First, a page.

20. Lombardi, A.T.; Wangersky, P.J. Influence of phosphorus and silicon on lipid class produc-tion by the marine diatom Chaetoceros gracilis grown in turbidostat cage cultures. Mar.Ecol. Prog. Ser. 77:39–47; 1991.CrossRefGoogle Scholar
  21. Madariaga, I. Interspecific differences in the photosynthetic carbon metabolism of marine phytoplankton. Mar. Biol. 114:509–515; 1992.CrossRefGoogle Scholar
  22. Maly, J.A. Vertical distribution and flux of phytoplankton and other suspended particles in a nearshore zone of western Georgian Bay (Colpoys Bay). M.Sc. thesis, University of Waterloo, Ontario, Canada; 1992.Google Scholar
  23. McConville, M.J.; Mitchell, C.; Wetherbee, R. Patterns of carbon assimilation in a micro-algal community from annual sea ice, east Antarctica. Polar Biol. 4:135–141; 1985.CrossRefGoogle Scholar
  24. Marañón, E.; Fernandez, E.; Anadon, R. Patterns of macromolecular synthesis by natural phytoplankton assemblages under changing upwelling regimes. J. Exp. Mar. Biol. Ecol.188:1–28; 1995.CrossRefGoogle Scholar
  25. Morris, I. Photosynthesis products, physiological state and phytoplankton growth. In: Platt, T., ed. Physiological Bases of Phytoplankton Ecology. Can. Bull. Fish. Aquat. Sci. 210:83–102; 1981.Google Scholar
  26. Morris, I.; Glover, H.E.; Yentsch, C.S. Products of photosynthesis by marine phytoplankton: the effect of environmental factors on the relative rates of protein synthesis. Mar. Biol. 27:1–9; 1974.CrossRefGoogle Scholar
  27. Munawar, M. Limnology and Fisheries of Georgian Bay and the North Channel Ecosystems. Boston: Kluwer Academic; 1988.CrossRefGoogle Scholar
  28. Palmisano, A.C.; Lizotte, M.P.; Smith, G.A.; Nichols, P.D.; White, D.C.; Sullivan, C.W. Changes in photosynthetic carbon assimilation in Antarctic sea-ice diatoms during spring bloom: variations in synthesis of lipid classes. J. Exp. Mar. Biol. Ecol. 116:1–13; 1988.CrossRefGoogle Scholar
  29. Parrish, C.C. Time series of particulate and dissolved lipid classes during spring phytoplankton blooms in Bedford Basin, a marine inlet. Mar. Ecol. Prog. Ser. 35:129–139; 1987.CrossRefGoogle Scholar
  30. Parrish, C.C.; Wangersky, P.J. Particulate and dissolved lipid classes in cultures of Phaeodactylum tricornutum grown in cage culture turbidostats with a range of nitrogen supply rates. Mar. Ecol. Prog. Ser. 35:119–128; 1987.CrossRefGoogle Scholar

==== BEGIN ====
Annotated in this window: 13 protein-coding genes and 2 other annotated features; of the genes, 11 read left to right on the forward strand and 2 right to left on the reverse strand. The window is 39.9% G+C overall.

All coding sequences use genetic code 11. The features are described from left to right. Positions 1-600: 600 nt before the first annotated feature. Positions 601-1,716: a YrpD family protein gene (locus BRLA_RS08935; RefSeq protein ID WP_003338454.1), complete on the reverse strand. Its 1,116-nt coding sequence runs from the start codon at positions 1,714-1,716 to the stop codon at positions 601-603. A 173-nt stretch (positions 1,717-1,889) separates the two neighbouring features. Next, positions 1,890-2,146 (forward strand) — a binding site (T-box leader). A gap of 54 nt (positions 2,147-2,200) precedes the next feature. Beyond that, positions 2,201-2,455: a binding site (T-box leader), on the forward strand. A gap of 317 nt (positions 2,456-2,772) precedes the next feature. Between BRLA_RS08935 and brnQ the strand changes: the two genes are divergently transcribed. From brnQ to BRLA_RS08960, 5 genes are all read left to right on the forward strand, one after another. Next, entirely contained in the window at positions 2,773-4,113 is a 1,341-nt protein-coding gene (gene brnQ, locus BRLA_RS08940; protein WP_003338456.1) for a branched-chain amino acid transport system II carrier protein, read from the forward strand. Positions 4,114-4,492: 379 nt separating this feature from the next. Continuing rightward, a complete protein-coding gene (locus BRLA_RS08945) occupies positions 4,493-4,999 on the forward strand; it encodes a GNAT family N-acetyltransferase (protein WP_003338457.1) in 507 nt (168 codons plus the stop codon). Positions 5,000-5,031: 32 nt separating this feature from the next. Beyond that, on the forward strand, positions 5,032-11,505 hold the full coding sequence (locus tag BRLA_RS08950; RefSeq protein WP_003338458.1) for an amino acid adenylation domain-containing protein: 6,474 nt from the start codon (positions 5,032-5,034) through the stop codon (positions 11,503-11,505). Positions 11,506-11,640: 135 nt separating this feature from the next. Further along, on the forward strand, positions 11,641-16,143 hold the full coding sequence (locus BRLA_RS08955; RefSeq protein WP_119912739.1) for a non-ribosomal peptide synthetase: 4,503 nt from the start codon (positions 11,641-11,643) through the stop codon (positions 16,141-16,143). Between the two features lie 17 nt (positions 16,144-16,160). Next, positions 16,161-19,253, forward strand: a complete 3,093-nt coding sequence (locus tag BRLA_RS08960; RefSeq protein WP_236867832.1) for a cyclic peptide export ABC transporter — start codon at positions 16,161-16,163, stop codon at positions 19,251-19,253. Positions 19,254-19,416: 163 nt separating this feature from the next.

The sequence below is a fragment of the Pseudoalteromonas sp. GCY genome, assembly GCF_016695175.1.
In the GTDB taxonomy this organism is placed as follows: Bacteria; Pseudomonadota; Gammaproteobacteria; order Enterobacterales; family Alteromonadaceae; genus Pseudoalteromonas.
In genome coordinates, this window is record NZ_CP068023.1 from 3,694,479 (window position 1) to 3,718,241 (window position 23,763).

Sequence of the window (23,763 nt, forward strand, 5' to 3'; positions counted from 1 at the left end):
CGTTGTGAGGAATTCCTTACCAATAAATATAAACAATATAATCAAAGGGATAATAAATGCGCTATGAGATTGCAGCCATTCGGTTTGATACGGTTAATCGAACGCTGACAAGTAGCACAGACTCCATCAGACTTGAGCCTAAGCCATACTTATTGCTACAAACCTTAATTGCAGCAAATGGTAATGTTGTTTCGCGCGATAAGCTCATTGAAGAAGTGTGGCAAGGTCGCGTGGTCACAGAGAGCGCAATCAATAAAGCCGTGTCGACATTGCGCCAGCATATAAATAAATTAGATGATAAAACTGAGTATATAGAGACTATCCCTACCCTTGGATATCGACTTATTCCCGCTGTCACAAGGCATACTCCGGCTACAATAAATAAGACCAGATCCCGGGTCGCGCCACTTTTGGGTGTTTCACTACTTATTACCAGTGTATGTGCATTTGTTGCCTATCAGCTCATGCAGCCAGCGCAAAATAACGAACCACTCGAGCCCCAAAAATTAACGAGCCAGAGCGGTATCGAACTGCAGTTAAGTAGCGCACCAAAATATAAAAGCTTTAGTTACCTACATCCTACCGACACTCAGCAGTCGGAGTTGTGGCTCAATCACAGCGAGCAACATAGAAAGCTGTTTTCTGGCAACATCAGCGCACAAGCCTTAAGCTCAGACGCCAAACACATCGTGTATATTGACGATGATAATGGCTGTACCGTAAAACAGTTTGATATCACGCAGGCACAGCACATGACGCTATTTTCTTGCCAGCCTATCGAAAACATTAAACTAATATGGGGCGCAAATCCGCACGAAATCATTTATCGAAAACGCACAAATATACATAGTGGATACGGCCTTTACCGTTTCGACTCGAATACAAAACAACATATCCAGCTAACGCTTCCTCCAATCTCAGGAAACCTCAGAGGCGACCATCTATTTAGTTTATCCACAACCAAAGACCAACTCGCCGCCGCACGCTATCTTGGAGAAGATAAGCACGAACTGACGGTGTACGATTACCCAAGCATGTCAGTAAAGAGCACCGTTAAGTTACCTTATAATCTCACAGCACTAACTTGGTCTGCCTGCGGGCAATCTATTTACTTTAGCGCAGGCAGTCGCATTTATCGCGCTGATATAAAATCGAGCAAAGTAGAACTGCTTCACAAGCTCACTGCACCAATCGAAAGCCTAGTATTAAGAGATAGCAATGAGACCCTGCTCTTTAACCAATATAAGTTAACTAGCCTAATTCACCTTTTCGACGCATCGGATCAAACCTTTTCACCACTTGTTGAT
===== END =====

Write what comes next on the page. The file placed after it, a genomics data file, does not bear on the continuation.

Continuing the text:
31. Platt, T.; Harrison, W.G.; Irwin, B.; Horne, E.P.; Gallegos, C.L. Photosynthesis and photoadaptation of marine phytoplankton in the Arctic. Deep-Sea Res. 29:1159–1170; 1982.CrossRefGoogle Scholar
  32. Post-Beitenmiller, D.; Roughan, G.; Ohlrogge, J.B. Regulation of plant fatty acid biosynthesis. Analysis of acyl-coenzyme A and acyl-acyl carrier protein substrate pools in spinach and pea chloroplasts. Plant Physiol. 100:923–930; 1992.CrossRefGoogle Scholar
  33. Priscu, J.C.; Priscu, L.R.; Vincent, W.F.; Howard-Williams, C. Photosynthate distribution by microplankton in permanently ice-covered Antarctic desert lakes. Limnol. Oceanogr. 32:260–270; 1987.CrossRefGoogle Scholar
  34. Rivkin, R.B. Influence of irradiance and spectral quality on the carbon metabolism of phytoplankton. I. Photosynthesis, chemical composition and growth. Mar. Ecol. Prog. Ser. 55:291–304; 1989.CrossRefGoogle Scholar
  35. Shifrin, N.S.; Chisholm, S.W. Phytoplankton lipids: interspecific differences and effects of nitrate, silicate and light-dark cycles. J. Phycol. 17:374–384; 1981.CrossRefGoogle Scholar
  36. Smith, R.E.H.; D’Souza, F.M.L. Macromolecular labelling patterns and inorganic nutrient limitation of a North Atlantic spring bloom. Mar. Ecol. Prog. Ser. 92:111–118; 1993.CrossRefGoogle Scholar
  37. Smith, R.E.H.; Maly, J.A. Photosynthetic carbon assimilation and allocation by surface and deep phytoplankton in Colpoys Bay (western Georgian Bay). Can. J. Fish. Aquat. Sci. 50:2235–2244: 1993.CrossRefGoogle Scholar
  38. Smith, R.E.H.; Clement, P.; Cota, G.F.; Li, W.K.W. Intracellular photosynthate allocation and the control of Arctic marine ice algal production. J. Phycol. 23:124–132; 1987.CrossRefGoogle Scholar
  39. Somerville, C.; Browse, J. Plant lipids: metabolism, mutants and membranes. Science 252:80–87; 1991.PubMedCrossRefGoogle Scholar
  40. Taguchi, S.; Hirata, J.A.; Laws, E.A. Silicate deficiency and lipid synthesis of marine diatoms. J. Phycol. 23:260–267; 1987.CrossRefGoogle Scholar
  41. Wainman, B.C.; Lean, D.R.S. A comparison of photosynthate allocation in lakes. J. Great Lakes Res. 22:803–809; 1996.CrossRefGoogle Scholar
  42. Wainman, B.C.; Lean, D.R.S. Methodological concerns in measuring the lipid fraction of carbon fixation. Hydrobiologia 273:111–120: 1994.CrossRefGoogle Scholar
  43. Wainman, B.C.; Lean, D.R.S. Carbon fixation into lipid in small freshwater lakes. Limnol. Oceanogr. 37:956–965; 1992.CrossRefGoogle Scholar
  44. Wainman, B.C.; Pick, F.R.; Hamilton, P.; Lean, D.R.S. Lipid production and phytoplankton species composition in small lakes. Arch. Hydrobiol. 128:197–207; 1993.Google Scholar

Copyright information

© Springer Science+Business Media New York 1999

Authors and Affiliations

  • Bruce C. Wainman
  • Ralph E. H. Smith
  • Hakumat Rai
  • John A. Furgal

There are no affiliations available

Personalised recommendations